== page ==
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Tulane University

October 20, 2011

Professor Eugene Cizek will receive the prestigious James Marston Fitch Award from the National Council of Preservation Educators at a dinner in his honor on October 21st at the National Trust for Historic Preservation annual national conference in Buffalo, New York. Gene has practiced historic preservation since the mid-1970's beginning with his pioneering advocacy work and restoration projects in Faubourg Marigny located adjacent to the Vieux Carree. In 1997 Gene founded the Masters in Preservation Studies graduate program within the Tulane School of Architecture that has since served as a principal training opportunity in architectural preservation in the state of Louisiana. Gene's keen eye for worthwhile architectural preservation projects, his wide range of accomplishments as a teacher, and his unmatched enthusiasm and skills as an advocate and preservation planner have made him a mainstay of the preservation scene in New Orleans and the nation. Tulane University congratulates him heartily on this award of distinction.

Tulane University is pleased to announce the establishment of USGBC Students - Tulane Group, initiated by the members of the new MSRED program. USGBC Students is a national initiative to recruit, connect and equip the next generation of green building leaders by empowering them to transform their campuses, communities and careers. Over 50 charter class members have been recruited, ranging in disciplines from real estate development, architecture, biology, and business. The activities for the fall includes lectures with local professionals focused on sustainable practices in the fields of business, ecological studies, and historic renovation and various community service initiatives. The group also intends to provide tools for members to become LEED accredited, as well as help connect them to the national USGBC community.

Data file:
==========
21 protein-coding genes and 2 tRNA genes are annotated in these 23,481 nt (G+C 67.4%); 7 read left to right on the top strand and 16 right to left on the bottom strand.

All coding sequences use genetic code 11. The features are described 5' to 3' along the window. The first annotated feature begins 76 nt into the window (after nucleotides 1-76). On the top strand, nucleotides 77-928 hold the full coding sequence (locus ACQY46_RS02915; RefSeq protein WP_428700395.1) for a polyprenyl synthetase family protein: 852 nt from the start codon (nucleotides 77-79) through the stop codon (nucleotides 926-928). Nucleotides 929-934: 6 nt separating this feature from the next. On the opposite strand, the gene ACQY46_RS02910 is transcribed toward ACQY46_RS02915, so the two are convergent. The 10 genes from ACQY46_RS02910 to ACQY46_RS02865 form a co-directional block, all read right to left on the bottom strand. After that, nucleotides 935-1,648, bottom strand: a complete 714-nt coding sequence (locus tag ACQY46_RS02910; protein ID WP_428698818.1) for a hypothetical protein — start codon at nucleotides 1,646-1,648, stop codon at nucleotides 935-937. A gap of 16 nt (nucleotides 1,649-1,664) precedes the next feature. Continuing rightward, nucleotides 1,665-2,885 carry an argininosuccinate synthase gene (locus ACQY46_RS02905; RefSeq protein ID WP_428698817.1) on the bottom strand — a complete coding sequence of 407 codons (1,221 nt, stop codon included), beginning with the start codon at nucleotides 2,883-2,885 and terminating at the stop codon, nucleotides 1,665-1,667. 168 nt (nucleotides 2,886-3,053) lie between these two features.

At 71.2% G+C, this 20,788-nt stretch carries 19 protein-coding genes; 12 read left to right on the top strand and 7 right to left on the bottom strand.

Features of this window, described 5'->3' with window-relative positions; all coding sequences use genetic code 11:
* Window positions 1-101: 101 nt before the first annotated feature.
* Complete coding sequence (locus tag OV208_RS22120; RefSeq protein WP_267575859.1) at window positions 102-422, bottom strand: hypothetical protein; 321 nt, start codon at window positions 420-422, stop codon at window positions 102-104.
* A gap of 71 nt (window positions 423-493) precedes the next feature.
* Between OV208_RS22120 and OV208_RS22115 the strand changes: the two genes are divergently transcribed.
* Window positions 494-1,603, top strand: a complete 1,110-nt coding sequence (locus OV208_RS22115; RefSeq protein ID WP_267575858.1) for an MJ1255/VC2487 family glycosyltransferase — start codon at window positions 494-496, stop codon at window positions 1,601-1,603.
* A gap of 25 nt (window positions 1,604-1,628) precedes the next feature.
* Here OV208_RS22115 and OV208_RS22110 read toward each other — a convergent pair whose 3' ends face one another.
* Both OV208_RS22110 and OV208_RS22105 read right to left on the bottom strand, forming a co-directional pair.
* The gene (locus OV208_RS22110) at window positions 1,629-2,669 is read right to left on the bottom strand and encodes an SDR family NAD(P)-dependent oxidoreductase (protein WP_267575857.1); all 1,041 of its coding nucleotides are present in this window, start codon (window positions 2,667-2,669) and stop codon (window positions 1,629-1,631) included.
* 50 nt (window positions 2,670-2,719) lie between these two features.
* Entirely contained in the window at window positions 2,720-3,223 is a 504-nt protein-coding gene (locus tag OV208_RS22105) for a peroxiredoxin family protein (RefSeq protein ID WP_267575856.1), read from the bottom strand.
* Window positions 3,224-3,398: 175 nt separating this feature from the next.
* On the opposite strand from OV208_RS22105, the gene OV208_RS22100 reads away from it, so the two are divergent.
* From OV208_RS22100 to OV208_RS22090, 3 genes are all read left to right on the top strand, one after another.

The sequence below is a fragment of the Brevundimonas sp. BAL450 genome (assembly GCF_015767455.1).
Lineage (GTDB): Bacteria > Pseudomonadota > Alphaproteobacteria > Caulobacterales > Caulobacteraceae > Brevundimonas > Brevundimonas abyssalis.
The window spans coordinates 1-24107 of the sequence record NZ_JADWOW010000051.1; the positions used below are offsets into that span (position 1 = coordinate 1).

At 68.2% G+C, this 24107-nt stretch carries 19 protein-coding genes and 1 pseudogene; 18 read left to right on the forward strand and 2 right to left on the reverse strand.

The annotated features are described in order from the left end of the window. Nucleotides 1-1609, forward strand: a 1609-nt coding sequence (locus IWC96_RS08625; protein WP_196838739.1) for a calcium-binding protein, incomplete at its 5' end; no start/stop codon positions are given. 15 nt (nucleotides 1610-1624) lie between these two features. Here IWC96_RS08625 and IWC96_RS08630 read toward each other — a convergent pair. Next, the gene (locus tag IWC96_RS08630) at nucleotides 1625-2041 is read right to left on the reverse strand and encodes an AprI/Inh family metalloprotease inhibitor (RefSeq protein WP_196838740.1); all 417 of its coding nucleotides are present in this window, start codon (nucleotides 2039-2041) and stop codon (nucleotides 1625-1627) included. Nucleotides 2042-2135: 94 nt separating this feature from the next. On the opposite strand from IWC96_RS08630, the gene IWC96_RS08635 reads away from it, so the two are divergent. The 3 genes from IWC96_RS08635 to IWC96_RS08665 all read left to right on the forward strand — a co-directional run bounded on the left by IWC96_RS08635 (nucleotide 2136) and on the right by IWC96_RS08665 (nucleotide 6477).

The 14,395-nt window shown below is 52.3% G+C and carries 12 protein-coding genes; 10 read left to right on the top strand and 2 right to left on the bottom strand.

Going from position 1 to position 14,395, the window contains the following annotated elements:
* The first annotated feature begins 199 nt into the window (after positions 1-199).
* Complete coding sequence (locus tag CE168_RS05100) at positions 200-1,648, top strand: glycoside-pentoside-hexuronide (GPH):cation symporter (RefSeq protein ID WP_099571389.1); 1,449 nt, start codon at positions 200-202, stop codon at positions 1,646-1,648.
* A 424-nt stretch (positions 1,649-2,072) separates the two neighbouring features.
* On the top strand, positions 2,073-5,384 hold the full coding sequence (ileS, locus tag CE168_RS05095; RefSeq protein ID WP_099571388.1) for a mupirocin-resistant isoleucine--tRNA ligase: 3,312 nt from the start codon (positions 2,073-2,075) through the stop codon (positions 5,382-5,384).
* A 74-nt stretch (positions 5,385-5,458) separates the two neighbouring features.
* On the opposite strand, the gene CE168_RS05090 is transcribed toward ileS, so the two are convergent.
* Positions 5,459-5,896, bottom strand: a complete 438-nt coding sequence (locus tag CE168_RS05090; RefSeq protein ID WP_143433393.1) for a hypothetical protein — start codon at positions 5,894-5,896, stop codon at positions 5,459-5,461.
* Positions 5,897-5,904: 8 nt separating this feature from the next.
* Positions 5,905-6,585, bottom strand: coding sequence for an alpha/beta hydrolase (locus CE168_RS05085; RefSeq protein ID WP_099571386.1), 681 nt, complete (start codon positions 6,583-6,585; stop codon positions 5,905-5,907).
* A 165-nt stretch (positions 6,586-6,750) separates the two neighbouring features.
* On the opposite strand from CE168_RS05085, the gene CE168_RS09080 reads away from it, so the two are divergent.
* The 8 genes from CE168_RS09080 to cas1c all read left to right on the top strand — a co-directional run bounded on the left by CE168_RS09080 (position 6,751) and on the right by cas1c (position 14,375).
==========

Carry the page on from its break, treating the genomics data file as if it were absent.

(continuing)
Favrot Professor of Architecture Errol Barron’s visionary architectural work is featured in the Symposium and Exhibition, Speculative Propositions: Heightened Acuity, hosted by the University of Louisiana at Lafayette's School of Architecture and Design.

Assistant Professor of Architecture Kentaro Tsubaki’s article Tumbling Units: Tectonics of Indeterminate Extension is in the new book, Matter: Material Processes in Architectural Production, edited by Gail Peter Borden and Michael Meredith, published by Rutledge Press. The article explores the nature of extension and aims to raise a fundamental question about the way current architectural practice engages the matter and the act of making.

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